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One needs to let the soil renew and the rotting crops make good fertilizer; we don't need another dust bowl!
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Old August 22nd, 2017, 04:51 PM   #55
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As the Baby Boomers continue to retire followed by a smaller generation, we will need considerably more foreign workers. That is a demographic fact.
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Old August 22nd, 2017, 04:57 PM   #56
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As the Baby Boomers continue to retire followed by a smaller generation, we will need considerably more foreign workers. That is a demographic fact.
If we didn't have so many abortion mills and women that refuse to bear their children we'd probably have enough workers.
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Old August 22nd, 2017, 05:30 PM   #57
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If we didn't have so many abortion mills and women that refuse to bear their children we'd probably have enough workers.
So it's them wimmin's fault. They are supposed to be the human equivalent of puppy mill denizens.

Power to the MCPers.
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Old August 22nd, 2017, 05:34 PM   #58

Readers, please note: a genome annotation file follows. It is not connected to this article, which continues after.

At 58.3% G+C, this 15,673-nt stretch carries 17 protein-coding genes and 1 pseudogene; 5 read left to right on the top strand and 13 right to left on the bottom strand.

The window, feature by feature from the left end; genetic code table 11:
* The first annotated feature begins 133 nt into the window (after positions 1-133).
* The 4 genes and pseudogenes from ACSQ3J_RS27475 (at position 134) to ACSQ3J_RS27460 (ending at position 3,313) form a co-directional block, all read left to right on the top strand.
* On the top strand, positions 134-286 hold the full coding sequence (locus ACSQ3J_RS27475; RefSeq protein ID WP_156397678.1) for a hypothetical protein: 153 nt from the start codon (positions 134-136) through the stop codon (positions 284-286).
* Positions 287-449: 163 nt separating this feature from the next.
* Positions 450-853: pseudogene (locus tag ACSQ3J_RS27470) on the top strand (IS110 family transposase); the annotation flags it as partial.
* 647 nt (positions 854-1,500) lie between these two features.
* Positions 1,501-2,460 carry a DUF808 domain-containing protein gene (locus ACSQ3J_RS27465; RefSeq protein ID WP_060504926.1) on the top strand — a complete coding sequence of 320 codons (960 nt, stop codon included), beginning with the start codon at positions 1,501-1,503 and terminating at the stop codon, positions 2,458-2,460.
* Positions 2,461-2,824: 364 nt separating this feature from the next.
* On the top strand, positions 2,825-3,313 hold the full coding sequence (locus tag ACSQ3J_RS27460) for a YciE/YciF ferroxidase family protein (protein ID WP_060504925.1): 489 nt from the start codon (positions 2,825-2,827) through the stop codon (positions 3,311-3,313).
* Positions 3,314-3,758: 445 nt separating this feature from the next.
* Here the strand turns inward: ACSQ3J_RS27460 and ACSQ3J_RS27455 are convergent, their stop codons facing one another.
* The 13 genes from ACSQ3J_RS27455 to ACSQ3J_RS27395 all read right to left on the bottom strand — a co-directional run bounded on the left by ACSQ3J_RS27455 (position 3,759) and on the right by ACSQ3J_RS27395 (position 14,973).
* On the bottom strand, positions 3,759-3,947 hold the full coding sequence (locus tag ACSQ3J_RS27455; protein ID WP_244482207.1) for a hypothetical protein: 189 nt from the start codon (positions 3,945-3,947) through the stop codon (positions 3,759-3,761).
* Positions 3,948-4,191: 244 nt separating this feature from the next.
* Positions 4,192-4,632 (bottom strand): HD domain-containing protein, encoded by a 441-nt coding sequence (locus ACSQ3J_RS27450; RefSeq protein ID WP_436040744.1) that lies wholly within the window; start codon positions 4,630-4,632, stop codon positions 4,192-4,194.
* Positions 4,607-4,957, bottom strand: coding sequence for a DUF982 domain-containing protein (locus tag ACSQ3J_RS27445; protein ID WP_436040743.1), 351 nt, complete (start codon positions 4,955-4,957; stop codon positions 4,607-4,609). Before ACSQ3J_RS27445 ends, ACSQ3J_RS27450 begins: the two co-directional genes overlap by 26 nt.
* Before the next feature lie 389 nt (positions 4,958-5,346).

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Georgia's shortage of farm labor in 2011 was a self inflicted wound. The farmers had been paying illegal workers knowing that this was something that they should not have done. When the state actually started enforcing the labor laws making it illegal to hire an illegal. Employers should not be able to hire people who are not in this country illegally. Georgia's pain did show us something else... It showed us that when unable to find employment they would self deport. They fled Georgia like a plague was coming.
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Old August 22nd, 2017, 05:55 PM   #59
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Georgia's shortage of farm labor in 2011 was a self inflicted wound. The farmers had been paying illegal workers knowing that this was something that they should not have done. When the state actually started enforcing the labor laws making it illegal to hire an illegal. Employers should not be able to hire people who are not in this country illegally. Georgia's pain did show us something else... It showed us that when unable to find employment they would self deport. They fled Georgia like a plague was coming.
That is the basis of what several posters on this board have been saying long and hard. Much of the government and business are hypocrits about the so called illegal alien problem. Put some enforcement in existing laws and have some teeth in the consequences and the problem will, if not go away, decrease significantly.

I have been a strong supporter of prime contractor laws but am usually shouted down by both the right and the left.
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Old August 22nd, 2017, 08:33 PM   #60
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As the Baby Boomers continue to retire followed by a smaller generation, we will need considerably more foreign workers. That is a demographic fact.
I love when you guys say things like this.